The attitude of gratitude is hands down, my favourite thing to do each day. This daily practice is so simple, and yet so transformative.
So what do you do?
Develop your attitude of gratitude
At a basic level, you take three things you’re grateful for, and you give thanks. Whether you do it out loud, quietly in your head, in a journal or through prayer, it doesn’t really matter. What matters is that you find something to be grateful for. That’s it – attitude of gratitude!
You may be having the world’s worst day, and feel like everything is going wrong, but there will be something hidden in amongst all the rubbish to be grateful for.
Finding it, is the attitude of gratitude.
If you’re deep in the dark thoughts right now, be kind to yourself. Even if you can only think of one thing to be grateful for, focus on that. Focus on it twenty times a day, until you start to notice another thing, and another thing. (And if you are one of these people, I’ve been there, and the best advice someone gave me was to treat yourself with the same kindness you would give to a friend).
Being truly honest, the attitude of gratitude takes work. Hard bloody work. It’s really easy to fall back into old habits.
This attitude of gratitude practice is really new to me, so I’ve got 30 years of negative reinforcement to undo. Trust me when I say it doesn’t happen over night! When I’m in a really shitty mood, I’ll make myself write 100 things on my list. This absolutely cracks my husband up, because he’s like “yeah you’ve been moaning a LOT”, and you know what, he’ll be right.
How gratitude affects physiology
Have you ever noticed that when someone pisses you off, you’ll muster on it. You’ll then pick up on all the other insanely irritating things they do that annoy you. And then once you run out of ideas, you’ll remember that other person who jumped in front of you in the queue.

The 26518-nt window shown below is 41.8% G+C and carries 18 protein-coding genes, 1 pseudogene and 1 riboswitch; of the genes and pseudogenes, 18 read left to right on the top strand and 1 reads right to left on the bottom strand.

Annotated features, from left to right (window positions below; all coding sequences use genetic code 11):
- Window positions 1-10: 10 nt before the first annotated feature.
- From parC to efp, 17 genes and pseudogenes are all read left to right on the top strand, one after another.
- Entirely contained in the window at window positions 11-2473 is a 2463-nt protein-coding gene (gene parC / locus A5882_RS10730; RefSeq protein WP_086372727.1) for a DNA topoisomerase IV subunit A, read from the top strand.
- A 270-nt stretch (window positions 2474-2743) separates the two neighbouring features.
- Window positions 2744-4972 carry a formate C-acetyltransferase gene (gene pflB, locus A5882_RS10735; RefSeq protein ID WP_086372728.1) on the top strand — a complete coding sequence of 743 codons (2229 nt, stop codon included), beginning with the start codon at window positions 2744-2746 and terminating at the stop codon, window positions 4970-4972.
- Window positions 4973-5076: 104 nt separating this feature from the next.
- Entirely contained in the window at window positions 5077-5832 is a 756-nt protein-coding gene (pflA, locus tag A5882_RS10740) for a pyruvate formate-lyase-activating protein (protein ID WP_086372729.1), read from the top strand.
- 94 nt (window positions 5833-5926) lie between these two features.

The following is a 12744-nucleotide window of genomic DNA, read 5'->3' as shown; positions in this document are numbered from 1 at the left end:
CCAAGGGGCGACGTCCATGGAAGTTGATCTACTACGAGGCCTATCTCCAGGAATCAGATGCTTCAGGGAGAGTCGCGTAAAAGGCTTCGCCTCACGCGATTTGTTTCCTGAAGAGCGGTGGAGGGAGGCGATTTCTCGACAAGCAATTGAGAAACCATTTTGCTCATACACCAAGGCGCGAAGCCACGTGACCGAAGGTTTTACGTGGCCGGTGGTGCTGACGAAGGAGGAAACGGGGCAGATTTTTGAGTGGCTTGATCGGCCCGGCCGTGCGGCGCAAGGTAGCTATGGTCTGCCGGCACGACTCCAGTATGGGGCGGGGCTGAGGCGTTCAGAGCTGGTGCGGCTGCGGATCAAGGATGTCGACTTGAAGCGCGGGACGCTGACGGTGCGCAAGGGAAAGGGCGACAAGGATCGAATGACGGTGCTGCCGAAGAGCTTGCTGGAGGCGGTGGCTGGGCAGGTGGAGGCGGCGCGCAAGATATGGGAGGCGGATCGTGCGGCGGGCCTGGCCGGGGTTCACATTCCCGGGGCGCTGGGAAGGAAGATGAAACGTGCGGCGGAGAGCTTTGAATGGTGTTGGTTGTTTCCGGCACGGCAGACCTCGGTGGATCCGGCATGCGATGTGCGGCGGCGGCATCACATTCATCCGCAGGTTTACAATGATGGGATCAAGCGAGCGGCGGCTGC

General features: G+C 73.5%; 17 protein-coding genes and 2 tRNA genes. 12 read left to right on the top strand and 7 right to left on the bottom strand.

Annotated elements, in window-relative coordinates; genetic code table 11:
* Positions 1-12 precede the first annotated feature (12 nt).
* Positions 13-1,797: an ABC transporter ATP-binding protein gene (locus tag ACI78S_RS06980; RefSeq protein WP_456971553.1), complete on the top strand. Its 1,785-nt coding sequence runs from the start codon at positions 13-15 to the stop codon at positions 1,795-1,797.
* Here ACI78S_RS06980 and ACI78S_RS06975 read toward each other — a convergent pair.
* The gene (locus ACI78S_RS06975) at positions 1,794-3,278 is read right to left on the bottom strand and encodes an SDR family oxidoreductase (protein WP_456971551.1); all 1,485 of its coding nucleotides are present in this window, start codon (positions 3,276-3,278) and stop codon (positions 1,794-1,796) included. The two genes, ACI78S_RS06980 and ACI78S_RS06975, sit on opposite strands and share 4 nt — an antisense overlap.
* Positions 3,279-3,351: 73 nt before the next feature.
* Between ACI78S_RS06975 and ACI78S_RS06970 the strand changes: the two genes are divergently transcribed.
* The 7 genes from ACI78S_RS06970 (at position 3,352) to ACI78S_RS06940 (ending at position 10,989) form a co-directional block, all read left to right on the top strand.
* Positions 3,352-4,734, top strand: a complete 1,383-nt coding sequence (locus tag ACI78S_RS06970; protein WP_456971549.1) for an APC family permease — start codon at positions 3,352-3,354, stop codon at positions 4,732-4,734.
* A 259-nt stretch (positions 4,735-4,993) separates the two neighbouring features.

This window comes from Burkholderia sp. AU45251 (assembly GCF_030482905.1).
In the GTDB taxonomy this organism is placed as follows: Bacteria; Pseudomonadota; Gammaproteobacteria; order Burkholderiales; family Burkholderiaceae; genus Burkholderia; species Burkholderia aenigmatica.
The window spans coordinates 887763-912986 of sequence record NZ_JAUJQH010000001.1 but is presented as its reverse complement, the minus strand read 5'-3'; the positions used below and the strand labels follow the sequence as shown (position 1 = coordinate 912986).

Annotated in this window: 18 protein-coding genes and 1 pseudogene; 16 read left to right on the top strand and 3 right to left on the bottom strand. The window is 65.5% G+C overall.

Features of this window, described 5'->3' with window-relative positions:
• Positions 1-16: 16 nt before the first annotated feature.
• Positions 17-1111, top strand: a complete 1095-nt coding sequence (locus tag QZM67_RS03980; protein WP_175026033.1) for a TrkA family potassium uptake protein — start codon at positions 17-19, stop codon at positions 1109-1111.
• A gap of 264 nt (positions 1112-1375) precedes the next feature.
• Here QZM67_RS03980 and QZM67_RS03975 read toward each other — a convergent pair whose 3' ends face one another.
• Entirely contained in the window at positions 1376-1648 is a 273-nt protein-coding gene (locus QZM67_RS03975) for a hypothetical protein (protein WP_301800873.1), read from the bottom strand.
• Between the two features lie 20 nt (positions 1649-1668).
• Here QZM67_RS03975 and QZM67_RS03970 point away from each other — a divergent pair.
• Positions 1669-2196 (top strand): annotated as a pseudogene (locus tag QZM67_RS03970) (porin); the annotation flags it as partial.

(Note: if you’re reading this outside the UK, there is no worse offence than pushing in a queue – and it’s a queue, not a line!)
We’ve all heard of Type A personalities and heart attacks right? Well, when you’re living in anger and frustration, your body is adapting by switching on your sympathetic nervous system, and getting ready to fight a tiger. Long term, that’s not good.
So why not reverse it?
Why not recognise when the frustration is kicking in, and train yourself to give thanks rather than complain? You’ll find that it soon becomes a habit that sets you off on a different train of thought.
When I’m truly grateful for what’s going on around me, I am better with my kids, more productive, have more creativity and a higher threshold too!
Most of all though, your thoughts create a certain type of energy within your cells. Thoughts are things. They bring about very real changes within your body’s physiology. They will allow your nervous system to dampen down the stress response, and work in the parasympathetics, what we call rest and digest.